Vacancy rate now 2.34%, down from 7.08% a year ago
Hams Hall, where Prologis is speculatively developing three units totalling 475,000 sq ft
The region has seen a huge uptick in demand from a range of occupiers, which has led take-up to hit 9.38m sq ft, the highest level achieved, setting both record rental and land values in the process. Supply has fallen to the lowest level, equating to just 0.41 years – this has pushed on prime rents by 22% in 2021 aloneRanjit Gill, Director, Birmingham
The supply of warehouse space within the region currently stands at 2.02m sq ft across nine units, a 66% decrease from this time last year. According to the average annual take-up, there is now just 0.41 years’ worth of supply in the region.
Over the last year, developers have responded to the increased demand for better quality space. Consequently, multiple Grade B and C units have been withdrawn from the market for redevelopment along with other units being marketed as being newly refurbished. Now, 42% of space on the market is Grade A, while 37% is Grade B, and 21% is Grade C. In terms of unit count, 78% of the supply is within the 100,000–200,000 sq ft size band, 11% are within the 200,000–300,000 sq ft size band and 11% over 500,000 sq ft. The largest unit on the market is DC660 in Rugby, comprising 661,348 sq ft of Grade A second-hand space.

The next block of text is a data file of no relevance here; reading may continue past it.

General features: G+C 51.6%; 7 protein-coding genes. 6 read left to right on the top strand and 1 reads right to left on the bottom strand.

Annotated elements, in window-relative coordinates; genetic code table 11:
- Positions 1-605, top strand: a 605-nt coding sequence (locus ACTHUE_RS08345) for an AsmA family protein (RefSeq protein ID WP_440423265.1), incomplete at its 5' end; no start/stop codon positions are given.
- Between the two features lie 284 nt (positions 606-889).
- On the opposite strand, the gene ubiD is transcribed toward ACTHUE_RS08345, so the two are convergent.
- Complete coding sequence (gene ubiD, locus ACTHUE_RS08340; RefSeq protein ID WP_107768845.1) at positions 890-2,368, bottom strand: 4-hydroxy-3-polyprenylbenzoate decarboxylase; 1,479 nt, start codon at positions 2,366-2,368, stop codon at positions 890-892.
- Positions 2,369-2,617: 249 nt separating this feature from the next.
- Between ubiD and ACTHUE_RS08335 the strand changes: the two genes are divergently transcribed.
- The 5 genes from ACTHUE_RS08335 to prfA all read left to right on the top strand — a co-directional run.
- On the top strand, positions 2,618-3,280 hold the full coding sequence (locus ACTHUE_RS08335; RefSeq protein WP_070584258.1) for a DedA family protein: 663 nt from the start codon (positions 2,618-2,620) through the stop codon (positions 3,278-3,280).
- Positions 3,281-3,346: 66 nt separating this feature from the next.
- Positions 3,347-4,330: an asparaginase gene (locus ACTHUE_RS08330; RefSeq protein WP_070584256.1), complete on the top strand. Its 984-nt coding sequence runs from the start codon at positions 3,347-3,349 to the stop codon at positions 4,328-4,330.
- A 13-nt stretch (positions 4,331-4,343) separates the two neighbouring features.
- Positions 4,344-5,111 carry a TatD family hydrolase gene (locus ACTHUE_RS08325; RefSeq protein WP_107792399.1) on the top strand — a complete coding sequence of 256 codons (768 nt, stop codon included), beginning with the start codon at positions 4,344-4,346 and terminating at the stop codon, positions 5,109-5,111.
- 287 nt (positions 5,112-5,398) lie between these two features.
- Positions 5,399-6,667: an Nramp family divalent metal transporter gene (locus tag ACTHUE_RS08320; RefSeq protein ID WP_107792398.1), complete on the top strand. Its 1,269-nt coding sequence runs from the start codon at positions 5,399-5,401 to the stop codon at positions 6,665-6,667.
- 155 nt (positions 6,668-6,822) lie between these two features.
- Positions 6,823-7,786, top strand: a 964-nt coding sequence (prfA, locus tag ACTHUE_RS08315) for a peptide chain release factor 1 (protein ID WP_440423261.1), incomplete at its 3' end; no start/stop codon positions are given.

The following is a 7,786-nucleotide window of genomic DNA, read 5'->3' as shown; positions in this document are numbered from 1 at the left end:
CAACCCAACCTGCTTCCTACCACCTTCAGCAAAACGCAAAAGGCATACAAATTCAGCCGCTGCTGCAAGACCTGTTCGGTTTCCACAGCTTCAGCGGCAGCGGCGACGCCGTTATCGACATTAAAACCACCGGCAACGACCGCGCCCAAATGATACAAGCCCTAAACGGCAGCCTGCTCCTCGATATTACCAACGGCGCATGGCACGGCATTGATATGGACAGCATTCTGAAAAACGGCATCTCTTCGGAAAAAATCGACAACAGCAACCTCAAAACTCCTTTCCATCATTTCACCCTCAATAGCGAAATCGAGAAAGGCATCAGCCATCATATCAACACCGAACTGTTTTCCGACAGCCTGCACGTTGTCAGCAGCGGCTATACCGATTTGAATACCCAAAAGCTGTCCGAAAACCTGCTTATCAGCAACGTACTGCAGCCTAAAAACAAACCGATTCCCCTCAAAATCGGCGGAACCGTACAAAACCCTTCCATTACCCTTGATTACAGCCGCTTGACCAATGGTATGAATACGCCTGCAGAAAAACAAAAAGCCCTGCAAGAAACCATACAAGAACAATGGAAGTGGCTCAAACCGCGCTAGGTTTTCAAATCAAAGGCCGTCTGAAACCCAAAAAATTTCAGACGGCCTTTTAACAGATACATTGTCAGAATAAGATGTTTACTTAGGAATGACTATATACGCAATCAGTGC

With the current supply and demand dynamics, we envisage that rental growth will exceed the 3.4% per annum forecast by RealFor in the next five years, particularly due to the renewed occupier interest from a wide variety of occupiers such as Chinese e-commerce companies and gigafactories rather than the historically prominent manufacturing and automotive sectors.
Take-up in 2021 reached 9.38m sq ft across 40 separate transactions, which is the strongest level ever recorded and is 2.41m sq ft above the second strongest year. Transactional activity has centred around second-hand space, which accounted for 46% of the total take-up, 38% has been built-to-suit space, and 16% has been speculatively developed space. In terms of Grade, 73% of take-up has been Grade A space, 19% has been Grade B space, and 8% has been Grade C.
Deal counts highlighted the preference towards smaller-sized units throughout the region – there have been 27 deals within the 100,000–200,000 sq ft size band, nine within the 200,000–300,000 sq ft size band, one within the 300,000–400,000 sq ft size band, and two in the 400,000–500,000 sq ft size band. There was a single deal over 500,000 sq ft in 2021 where Amazon committed to a 2.3m sq ft unit in Peddimore. The deal has set record land values for the West Midlands. The lack of larger units in the region has as much, if not more, of an impact on the shift towards smaller units as occupier preference which is now hindering take-up.
In 2021, 42% of activity stemmed from online retailers, 37% from 3PLs, 10% from manufacturers, and 6% from high street retailers.
There are 17 units currently under construction within the West Midlands, totalling 3.49m sq ft. The majority (76%) are below 300,000 sq ft.
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